To meet these very clear objectives on emission reduction and finally elimination will require a lot of new solutions, approaches, products, systems, industries and behavioural patterns where industrial engineering is both a necessity and an enabler. Therefore it is my hope that you will now take the opportunity to read, or at least have a glance at the ITM Development plan 2018-2023.

Looking forward to a fruitful fall semester!

Jan Wikander, Head of School

The future of ITM

Many of our faculty members, researchers and teachers are now in one way or the other involved in sketching the future of ITM via intensive work on the ITM development plan 2018-2023. Already now I choose to disclose a few quotes from the current development plan draft:

The vision of our school is to be a preferred partner – nationally and internationally – for students, faculty, industry and society in the area of industrial engineering with particular focus on manufacturing, energy and transport. Our main mission is to be a leading contributor to the transition of this industry to a future sustainable state characterized by new product and service designs, new materials, new business models, renewable energy systems, recycling, reuse and remanufacture.

The School of Industrial Engineering and Management (ITM) graduates yearly 10% of all new MSc engineers in Sweden. These engineering graduates constitute our most direct and powerful impact force on society. No other educational establishment in Sweden has such a large opportunity to influence the society through industrial engineering. With this comes an enormous responsibility to make sure that our graduates possess the right knowledge, skills and capabilities. Our School is determined to take the opportunity and accept the responsibility to firmly develop our education programs in the direction of sustainability.

The coming steps regarding our development plan is that a draft will be distributed to the School’s Strategic Council and to all faculty members, researchers and teachers by the end of this week. And in the following week, the draft will be discussed in the Strategic Council meeting on June 19 and at the Faculty Club meeting on June 20. A finalized version will be submitted to our president by June 30.

The ITM Strategic Council has from this spring new representatives from the School; from our faculty the new representatives are Viktoria Martin (EGI), Per Lundqvist (EGI), Martin Törngren (MMK) and Cali Nuur (INDEK). The technical/administrative side is represented by Caroline Ahlstedt (INDEK). As external members we have Rachel Pettersson, research manager at Jernkontoret, Jonas Mann, vice president R&D industrial technique at Atlas Copco, and Per Grünewald, founding partner, Pegroco Invest. KTH management is represented by Vice president for digitalisation, Jan Gulliksen, as an adjunct member.

Equality and equal treatment are core values of KTH. An equality office has been set up centrally at KTH led by Anna Wahl, Vice President for gender equality and values. As we all know, Anna is also professor in gender, organization and management at ITM. The current KTH focus on gender equality has also led to quite substantial new resources to increase and strengthen the research and education on gender equality, led by Anna Wahl and her team. To enforce equality and equal treatment under the slogan “One KTH” every school has appointed a responsible person (JMLA) to monitor and supervise our development towards a more equal working place and towards a more equal society. The ITM management team has appointed professor Sofia Ritzén as our JMLA.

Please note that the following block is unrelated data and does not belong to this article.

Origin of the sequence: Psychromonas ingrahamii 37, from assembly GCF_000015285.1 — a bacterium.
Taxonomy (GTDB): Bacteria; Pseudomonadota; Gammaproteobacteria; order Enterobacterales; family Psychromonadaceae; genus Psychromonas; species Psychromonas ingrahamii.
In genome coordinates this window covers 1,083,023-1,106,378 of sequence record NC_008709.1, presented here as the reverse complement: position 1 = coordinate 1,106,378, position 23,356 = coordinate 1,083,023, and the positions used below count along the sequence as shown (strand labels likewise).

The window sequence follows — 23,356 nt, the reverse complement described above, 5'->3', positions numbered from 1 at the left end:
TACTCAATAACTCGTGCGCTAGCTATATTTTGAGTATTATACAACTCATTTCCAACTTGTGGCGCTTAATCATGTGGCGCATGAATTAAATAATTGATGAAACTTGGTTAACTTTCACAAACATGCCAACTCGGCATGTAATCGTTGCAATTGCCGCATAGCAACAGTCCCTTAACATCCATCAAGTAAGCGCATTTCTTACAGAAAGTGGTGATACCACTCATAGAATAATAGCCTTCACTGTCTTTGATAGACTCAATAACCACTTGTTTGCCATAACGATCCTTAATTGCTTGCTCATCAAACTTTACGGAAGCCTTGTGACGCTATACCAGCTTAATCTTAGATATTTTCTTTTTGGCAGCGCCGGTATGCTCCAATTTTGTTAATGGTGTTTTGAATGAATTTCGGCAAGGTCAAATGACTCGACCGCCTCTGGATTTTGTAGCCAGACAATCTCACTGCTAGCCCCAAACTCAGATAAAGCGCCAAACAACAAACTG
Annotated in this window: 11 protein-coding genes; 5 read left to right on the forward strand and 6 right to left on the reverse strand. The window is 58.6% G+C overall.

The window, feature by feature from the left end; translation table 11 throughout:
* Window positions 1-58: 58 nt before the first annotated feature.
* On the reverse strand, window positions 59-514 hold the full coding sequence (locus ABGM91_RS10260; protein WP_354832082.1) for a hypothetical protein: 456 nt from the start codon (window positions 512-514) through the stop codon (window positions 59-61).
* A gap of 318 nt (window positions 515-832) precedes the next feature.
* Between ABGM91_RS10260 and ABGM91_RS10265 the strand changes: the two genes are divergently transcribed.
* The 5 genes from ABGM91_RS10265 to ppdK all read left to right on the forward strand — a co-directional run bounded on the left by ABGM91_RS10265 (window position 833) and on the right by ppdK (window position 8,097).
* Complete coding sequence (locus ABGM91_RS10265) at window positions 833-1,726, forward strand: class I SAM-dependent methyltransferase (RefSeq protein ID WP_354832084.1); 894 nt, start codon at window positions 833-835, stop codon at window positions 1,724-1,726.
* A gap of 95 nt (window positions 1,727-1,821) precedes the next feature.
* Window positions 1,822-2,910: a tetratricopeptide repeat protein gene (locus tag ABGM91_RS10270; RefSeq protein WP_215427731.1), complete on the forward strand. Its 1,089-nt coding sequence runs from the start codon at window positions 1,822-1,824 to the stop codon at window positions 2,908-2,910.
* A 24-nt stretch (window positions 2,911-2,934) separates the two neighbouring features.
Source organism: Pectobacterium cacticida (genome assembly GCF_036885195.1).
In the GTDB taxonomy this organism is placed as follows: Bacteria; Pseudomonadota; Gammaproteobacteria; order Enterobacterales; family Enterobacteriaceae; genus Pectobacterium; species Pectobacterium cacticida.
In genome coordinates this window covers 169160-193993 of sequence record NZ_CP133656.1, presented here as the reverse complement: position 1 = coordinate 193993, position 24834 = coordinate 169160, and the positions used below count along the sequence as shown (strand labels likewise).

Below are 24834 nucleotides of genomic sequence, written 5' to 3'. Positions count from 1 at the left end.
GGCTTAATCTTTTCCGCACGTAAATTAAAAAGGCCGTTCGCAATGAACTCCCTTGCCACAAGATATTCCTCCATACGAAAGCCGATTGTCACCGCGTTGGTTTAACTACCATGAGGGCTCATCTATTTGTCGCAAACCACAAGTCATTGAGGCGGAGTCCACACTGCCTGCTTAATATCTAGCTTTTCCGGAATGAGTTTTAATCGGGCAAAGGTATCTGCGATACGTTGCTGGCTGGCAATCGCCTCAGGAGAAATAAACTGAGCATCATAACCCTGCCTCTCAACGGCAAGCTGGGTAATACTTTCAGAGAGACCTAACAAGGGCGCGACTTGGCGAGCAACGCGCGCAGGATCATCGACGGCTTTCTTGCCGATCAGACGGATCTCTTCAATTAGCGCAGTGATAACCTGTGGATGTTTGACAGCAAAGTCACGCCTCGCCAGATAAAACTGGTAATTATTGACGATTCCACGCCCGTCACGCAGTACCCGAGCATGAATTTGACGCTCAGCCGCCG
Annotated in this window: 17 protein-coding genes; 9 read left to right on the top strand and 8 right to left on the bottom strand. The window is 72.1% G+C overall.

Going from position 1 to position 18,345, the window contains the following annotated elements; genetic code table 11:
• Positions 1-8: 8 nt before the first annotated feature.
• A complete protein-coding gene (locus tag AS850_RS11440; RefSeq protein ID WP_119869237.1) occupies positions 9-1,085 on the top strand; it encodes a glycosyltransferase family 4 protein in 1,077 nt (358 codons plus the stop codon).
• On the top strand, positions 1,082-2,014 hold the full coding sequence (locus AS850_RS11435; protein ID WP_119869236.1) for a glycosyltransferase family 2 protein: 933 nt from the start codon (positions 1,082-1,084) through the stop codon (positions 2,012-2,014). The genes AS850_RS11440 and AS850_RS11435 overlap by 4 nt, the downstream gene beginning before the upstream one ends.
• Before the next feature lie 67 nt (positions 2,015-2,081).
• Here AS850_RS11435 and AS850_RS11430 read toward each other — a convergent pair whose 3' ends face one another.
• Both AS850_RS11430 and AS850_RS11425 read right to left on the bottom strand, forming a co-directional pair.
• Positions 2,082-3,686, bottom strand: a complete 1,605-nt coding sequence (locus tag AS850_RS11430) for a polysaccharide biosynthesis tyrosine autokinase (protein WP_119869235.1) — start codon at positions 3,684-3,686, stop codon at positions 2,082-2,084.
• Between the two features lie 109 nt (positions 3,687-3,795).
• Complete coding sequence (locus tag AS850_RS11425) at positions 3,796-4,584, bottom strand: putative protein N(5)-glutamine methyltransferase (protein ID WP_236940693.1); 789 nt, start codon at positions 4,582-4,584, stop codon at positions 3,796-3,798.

Finally I wish you all and nice and equal summer vacation!

Jan Wikander, Head of School

ITM has become bigger and will continue to grow

From 1st of January ITM includes a seventh department (Institutionen för lärande) and our Department of Sustainable Production (HPU) has now moved to the brand new campus in Södertälje. Without these promising changes and developments we would have been the smallest of the five new Schools. Now we are next to smallest. Although growth is not a target in itself, ITM will continue to grow over the coming years. There are mainly three facts/trends behind giving this growth forecast:

  • The new HPU department is now “only” in its initial state. The department has a rather aggressive and challenging growth plan including the new education programs and the build-up of research groups around the three new professorships. One could say that we now have concluded phase one, and that the growth phase now starts.
  • With rather in-depth arguments we have negotiated with KTH management in order to reach a higher ratio between state funding for research and state funding for education. In this respect we are in the same league as the ABE School but very far from the other three schools. (see my last blog). These negotiations have now resulted in two things: i) Additional temporary (3-year) funding to reach a better balance and ii) partly led to the fact that KTH will investigate and redesign the principles for how the state funding is distributed between the schools.
  • Thanks to a very active faculty, we see during the last four years a stable increase in external funding achieved in hard competition, both nationally and internationally.

We have now closed the books for 2017 and we conclude that out economy is in balance. Total income is 591 MSEK and total cost is 591 MSEK. Education is around -1.5 MSEK and research is around +1,5 MSEK. Although the Scholl overall is in balance some departments are in a little less fortunate situation and the School will be working hard to improve this during 2018.

Finally, please note the Science week between January 31 and February 4 in connection with the inauguration of our new campus in Södertälje. The whole week is full if exciting activities and seminars. Here are just a few examples of the more than 25 topics covered:

  • Open house in the new premises – come and have look!
  • Cyberphysical systems in logistics and production!
  • Smart factories in Korea and Sweden!
  • KTH-Lean: Leadership, holistic workflows and systematic improvements!
  • On the way to heavy vehicle platooning!
  • VR-glasses and GO-PRO in pharmaceutical production!
  • Last but not least Kristina Palm and the undersigned will explain how we, together with colleagues, made it all happen!

You find the full program here.

I wish you all a rewarding 2018,

Jan Wikander, Head of School